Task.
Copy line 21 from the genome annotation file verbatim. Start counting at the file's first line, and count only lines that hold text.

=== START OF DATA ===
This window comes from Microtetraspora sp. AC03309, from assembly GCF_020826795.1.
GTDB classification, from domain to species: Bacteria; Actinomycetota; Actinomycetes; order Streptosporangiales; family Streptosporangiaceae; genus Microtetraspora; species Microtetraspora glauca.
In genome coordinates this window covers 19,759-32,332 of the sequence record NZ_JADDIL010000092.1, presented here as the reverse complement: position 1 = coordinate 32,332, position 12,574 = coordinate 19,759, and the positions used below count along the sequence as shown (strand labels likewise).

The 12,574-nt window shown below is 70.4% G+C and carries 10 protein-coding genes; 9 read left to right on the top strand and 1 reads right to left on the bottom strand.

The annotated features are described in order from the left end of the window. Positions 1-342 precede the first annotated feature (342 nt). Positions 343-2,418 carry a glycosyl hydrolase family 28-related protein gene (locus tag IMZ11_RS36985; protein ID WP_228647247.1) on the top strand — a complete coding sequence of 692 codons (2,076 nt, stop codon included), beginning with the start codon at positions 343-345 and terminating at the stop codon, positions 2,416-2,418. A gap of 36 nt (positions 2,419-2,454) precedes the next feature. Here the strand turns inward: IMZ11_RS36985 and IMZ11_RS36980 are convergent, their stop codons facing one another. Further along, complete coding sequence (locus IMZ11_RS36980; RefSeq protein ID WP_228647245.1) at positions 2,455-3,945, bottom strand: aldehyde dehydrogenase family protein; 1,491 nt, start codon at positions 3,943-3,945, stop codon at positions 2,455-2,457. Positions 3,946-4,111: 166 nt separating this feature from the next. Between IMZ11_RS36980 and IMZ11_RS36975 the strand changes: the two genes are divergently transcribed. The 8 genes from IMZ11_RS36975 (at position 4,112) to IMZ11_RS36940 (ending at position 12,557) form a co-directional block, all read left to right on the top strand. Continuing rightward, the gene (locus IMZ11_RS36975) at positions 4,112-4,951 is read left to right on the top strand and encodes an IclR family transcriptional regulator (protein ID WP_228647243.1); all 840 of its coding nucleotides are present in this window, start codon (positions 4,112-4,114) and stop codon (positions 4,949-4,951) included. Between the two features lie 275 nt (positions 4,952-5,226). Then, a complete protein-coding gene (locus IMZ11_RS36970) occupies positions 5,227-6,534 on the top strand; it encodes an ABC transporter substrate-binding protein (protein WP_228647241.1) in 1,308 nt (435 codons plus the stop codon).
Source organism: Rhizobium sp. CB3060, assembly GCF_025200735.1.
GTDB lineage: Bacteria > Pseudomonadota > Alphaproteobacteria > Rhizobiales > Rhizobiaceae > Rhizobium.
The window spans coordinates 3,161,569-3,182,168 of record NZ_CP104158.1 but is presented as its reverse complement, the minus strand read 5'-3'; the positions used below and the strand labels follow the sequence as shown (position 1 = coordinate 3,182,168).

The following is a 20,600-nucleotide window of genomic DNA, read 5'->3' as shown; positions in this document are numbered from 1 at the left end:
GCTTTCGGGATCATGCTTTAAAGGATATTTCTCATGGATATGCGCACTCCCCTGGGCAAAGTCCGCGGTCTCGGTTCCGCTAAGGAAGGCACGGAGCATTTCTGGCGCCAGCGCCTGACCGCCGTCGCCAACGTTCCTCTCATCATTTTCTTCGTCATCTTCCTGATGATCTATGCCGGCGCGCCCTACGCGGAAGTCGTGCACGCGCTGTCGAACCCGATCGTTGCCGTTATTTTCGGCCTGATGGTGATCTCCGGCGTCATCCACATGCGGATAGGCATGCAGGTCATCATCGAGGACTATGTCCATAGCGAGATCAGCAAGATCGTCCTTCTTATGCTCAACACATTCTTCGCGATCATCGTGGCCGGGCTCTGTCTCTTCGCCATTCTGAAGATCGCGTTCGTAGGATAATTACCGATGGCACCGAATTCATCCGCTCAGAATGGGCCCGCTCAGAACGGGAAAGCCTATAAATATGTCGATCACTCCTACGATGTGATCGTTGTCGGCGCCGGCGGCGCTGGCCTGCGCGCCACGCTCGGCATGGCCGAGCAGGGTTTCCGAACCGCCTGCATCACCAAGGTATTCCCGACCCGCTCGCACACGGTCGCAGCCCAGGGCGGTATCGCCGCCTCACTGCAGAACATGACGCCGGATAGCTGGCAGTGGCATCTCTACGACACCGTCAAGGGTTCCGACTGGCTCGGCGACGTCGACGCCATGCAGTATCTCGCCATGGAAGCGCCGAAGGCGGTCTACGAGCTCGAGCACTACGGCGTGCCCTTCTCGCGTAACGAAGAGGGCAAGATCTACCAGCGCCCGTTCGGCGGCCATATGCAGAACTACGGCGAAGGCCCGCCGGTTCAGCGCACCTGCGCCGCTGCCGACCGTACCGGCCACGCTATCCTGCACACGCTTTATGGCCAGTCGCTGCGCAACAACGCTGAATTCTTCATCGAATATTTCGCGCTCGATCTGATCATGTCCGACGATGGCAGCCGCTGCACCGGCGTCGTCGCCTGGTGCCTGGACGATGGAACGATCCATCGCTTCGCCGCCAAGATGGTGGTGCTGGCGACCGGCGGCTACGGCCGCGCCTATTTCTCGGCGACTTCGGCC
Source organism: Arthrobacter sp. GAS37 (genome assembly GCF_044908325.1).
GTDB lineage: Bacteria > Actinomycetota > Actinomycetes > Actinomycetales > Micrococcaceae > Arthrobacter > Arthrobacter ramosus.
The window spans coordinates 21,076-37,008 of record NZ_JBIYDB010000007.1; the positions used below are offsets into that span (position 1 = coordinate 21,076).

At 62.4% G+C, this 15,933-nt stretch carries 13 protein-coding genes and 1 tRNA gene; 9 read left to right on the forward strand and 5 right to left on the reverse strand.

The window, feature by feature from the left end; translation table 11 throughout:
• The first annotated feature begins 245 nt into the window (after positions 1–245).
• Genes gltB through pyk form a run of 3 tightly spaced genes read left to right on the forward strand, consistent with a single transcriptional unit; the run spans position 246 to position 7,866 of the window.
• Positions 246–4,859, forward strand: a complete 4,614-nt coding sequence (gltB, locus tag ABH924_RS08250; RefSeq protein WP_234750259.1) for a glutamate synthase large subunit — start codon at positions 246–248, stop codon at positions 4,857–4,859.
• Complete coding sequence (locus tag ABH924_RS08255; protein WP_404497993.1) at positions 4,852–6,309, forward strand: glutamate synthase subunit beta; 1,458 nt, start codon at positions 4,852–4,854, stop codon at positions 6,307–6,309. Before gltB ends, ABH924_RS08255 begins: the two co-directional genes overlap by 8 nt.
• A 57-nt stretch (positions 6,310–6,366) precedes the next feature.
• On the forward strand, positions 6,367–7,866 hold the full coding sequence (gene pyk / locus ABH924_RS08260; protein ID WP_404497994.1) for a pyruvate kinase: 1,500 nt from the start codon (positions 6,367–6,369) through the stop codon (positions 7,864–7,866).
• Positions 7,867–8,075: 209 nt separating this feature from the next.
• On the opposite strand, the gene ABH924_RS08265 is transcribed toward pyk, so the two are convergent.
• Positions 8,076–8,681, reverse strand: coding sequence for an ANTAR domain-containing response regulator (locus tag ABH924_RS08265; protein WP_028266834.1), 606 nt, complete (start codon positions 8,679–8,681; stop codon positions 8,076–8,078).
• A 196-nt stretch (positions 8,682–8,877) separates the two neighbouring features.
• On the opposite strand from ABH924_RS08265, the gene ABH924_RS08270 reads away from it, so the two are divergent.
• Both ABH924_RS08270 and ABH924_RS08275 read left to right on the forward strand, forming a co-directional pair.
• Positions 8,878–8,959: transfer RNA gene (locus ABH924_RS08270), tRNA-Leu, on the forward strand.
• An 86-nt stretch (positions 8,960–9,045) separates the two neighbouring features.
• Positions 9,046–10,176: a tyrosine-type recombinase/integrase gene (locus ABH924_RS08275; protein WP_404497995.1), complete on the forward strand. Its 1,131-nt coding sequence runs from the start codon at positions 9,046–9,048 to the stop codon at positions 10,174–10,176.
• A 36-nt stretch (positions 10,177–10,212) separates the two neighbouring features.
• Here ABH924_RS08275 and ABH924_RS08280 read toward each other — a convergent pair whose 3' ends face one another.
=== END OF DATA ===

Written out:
• On the forward strand, positions 6,367–7,866 hold the full coding sequence (gene pyk / locus ABH924_RS08260; protein ID WP_404497994.1) for a pyruvate kinase: 1,500 nt from the start codon (positions 6,367–6,369) through the stop codon (positions 7,864–7,866).